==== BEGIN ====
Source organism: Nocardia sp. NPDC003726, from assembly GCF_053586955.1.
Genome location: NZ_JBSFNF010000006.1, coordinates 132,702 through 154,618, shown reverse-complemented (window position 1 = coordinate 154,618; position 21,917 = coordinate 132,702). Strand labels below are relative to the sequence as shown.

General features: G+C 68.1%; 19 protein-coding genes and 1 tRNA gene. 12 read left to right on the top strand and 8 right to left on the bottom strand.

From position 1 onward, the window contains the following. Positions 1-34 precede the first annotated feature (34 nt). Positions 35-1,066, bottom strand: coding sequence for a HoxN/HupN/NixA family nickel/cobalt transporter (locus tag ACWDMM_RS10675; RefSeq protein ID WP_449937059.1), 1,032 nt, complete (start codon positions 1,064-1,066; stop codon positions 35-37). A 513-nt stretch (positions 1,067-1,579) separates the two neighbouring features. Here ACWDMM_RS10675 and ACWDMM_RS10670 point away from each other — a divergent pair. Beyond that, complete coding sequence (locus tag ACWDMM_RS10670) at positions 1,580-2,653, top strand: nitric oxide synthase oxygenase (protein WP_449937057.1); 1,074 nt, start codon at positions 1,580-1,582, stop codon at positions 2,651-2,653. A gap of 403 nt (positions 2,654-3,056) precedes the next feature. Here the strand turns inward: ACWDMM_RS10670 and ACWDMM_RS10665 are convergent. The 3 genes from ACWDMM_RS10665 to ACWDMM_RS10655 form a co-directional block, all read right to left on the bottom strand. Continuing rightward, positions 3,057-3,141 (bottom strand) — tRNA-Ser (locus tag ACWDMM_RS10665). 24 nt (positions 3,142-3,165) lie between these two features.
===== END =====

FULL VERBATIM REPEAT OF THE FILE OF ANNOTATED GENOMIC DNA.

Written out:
Source organism: Nocardia sp. NPDC003726, from assembly GCF_053586955.1.
Genome location: NZ_JBSFNF010000006.1, coordinates 132,702 through 154,618, shown reverse-complemented (window position 1 = coordinate 154,618; position 21,917 = coordinate 132,702). Strand labels below are relative to the sequence as shown.

General features: G+C 68.1%; 19 protein-coding genes and 1 tRNA gene. 12 read left to right on the top strand and 8 right to left on the bottom strand.

From position 1 onward, the window contains the following. Positions 1-34 precede the first annotated feature (34 nt). Positions 35-1,066, bottom strand: coding sequence for a HoxN/HupN/NixA family nickel/cobalt transporter (locus tag ACWDMM_RS10675; RefSeq protein ID WP_449937059.1), 1,032 nt, complete (start codon positions 1,064-1,066; stop codon positions 35-37). A 513-nt stretch (positions 1,067-1,579) separates the two neighbouring features. Here ACWDMM_RS10675 and ACWDMM_RS10670 point away from each other — a divergent pair. Beyond that, complete coding sequence (locus tag ACWDMM_RS10670) at positions 1,580-2,653, top strand: nitric oxide synthase oxygenase (protein WP_449937057.1); 1,074 nt, start codon at positions 1,580-1,582, stop codon at positions 2,651-2,653. A gap of 403 nt (positions 2,654-3,056) precedes the next feature. Here the strand turns inward: ACWDMM_RS10670 and ACWDMM_RS10665 are convergent. The 3 genes from ACWDMM_RS10665 to ACWDMM_RS10655 form a co-directional block, all read right to left on the bottom strand. Continuing rightward, positions 3,057-3,141 (bottom strand) — tRNA-Ser (locus tag ACWDMM_RS10665). 24 nt (positions 3,142-3,165) lie between these two features.